Latest Planning News (March 2020)
Ex-Country Linens premises, 16/17 Castle Street
In our last newsletter, we noted positive plans by a popular local coffee shop to refurbish the premises of the old Country Linens shop in Castle Street, involving little alteration to the large frontage. It now seems likely a local architecture practice will take it on, which is also a good outcome.
Lack of Information
We are still finding that some planning applications are submitted and accepted (validated) without the detail needed to enable an informed judgement. The old Thornton’s Store at 55, Wyle Cop is a case in point, where the application to convert it to residential use had very little on the potential impact on the street. In another application for change of use – 12 Dogpole – no details were included on the alterations or intentions for the building. We have joined a number of objectors.
Hencote Winery & Restaurant (“The View”)
Perched on a hill with the finest outlook over Shrewsbury is the Hencote Winery and Restaurant, called The View. Beside this development and nestled into trees on the hill-slopes are a number of glamping huts. There has now been an application for a further 26 holiday lodges (tent-shaped structures) which will be prominent from a distance and use the land up to the unadopted Hencote Lane. Our Planning Committee thinks this is too much, do you?
Skylines and Rooftops
Skylines or ‘roofscapes’ can be a defining feature of a town and the pin-sharp spires, cascades of slate roof, chimneys, changes in elevation and the pleasing vistas this affords play a part in Shrewsbury’s glory. They are increasingly under threat. There have been applications to remove chimney stacks from town centre buildings and even from listed properties (for example, 50 Castle Street and 3 Meole Hall Gardens).
Furthermore, many new fringe estates present designs for new homes with no chimneys. It is understandable in this age of green heating but it also leaves skylines uniform and unbroken. Again better design is needed. Meanwhile, the local authority is contesting an appeal concerning a rooftop ‘sunroom’, built without permission, on the top of Chester House, Chester Street. The structure is disproportionate and dominates the skyline, can be seen from many angles and borders the rooflines of several listed buildings nearby. We support the council on this.
Weir Hill/Preston Street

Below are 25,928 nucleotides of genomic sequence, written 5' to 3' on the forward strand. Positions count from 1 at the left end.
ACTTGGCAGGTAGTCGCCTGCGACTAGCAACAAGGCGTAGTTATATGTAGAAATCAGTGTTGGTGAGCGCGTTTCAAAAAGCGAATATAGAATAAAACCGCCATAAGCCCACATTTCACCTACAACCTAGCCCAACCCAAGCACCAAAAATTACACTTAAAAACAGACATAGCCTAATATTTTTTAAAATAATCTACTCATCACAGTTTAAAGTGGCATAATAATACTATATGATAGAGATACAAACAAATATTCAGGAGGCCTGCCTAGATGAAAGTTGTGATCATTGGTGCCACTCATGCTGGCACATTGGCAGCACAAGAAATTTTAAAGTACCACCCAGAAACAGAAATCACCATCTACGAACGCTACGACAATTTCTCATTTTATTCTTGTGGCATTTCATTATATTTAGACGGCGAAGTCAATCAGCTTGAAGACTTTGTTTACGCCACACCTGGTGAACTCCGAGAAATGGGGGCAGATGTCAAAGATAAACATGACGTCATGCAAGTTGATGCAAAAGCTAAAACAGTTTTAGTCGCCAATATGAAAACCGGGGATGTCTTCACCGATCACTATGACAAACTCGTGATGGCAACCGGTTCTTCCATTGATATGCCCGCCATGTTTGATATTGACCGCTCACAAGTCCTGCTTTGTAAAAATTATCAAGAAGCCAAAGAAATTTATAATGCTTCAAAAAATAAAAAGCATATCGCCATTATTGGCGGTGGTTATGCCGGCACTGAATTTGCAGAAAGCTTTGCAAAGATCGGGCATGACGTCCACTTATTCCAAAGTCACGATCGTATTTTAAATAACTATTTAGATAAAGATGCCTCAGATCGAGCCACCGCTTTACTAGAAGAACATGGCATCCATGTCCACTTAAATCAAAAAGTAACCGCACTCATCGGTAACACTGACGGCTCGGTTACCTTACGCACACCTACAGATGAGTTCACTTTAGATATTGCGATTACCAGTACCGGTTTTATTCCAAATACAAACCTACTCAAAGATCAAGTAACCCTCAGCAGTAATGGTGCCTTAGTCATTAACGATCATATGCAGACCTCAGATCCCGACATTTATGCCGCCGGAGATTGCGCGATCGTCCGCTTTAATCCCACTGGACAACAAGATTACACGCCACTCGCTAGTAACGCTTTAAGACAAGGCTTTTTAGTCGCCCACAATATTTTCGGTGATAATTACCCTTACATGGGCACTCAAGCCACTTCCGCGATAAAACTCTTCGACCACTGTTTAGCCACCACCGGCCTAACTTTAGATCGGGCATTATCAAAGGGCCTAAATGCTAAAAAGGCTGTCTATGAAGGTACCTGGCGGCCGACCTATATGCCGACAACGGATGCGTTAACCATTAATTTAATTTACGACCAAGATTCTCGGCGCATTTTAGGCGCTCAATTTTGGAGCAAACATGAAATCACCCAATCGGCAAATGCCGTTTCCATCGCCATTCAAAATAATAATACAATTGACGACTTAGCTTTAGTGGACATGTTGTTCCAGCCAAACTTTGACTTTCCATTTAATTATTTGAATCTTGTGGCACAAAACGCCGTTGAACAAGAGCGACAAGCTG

There is considerable disquiet about the application for the second phase of this development. Our comments have made a difference as amended plans show, for example, more cycleways and a few chimneys. However, there’s nothing substantive! Nevertheless, other objectors are focused on contractors’ failure to keep to the agreed construction plans. Councillor Dean and Shrewsbury Going Forward are also seeking meetings to get improvements.
We are pleased that an application to erect a dwelling at Longmeadow Drive (off Abbey Foregate) has been rejected. There has been a lot of so called backland applications along Abbey Foregate and a slow erosion of the green wedge that follows the Rea Brook. We think this is precious land and should be retained as a wildlife and amenity corridor right into the heart of the town. Luckily, this has been upheld in a previous appeal.
This is the longest running saga we have had, and the most important building on our list of ‘Buildings of Concern’. Planning permission was granted last year for a large extension that we (and Historic England) thought was overpowering. Nevertheless, it seemed that the building might get a renewed life. But nothing has happened. The lease-holder has not sought to get the necessary permission for residential use, nor tried to keep the building in good repair. The answer to our Freedom of Information request said the authority has no information on why the building has not been maintained over the last 15 years. It also stated that enforcement actions were entirely within the authority’s purview as both the freeholder and the planning authority.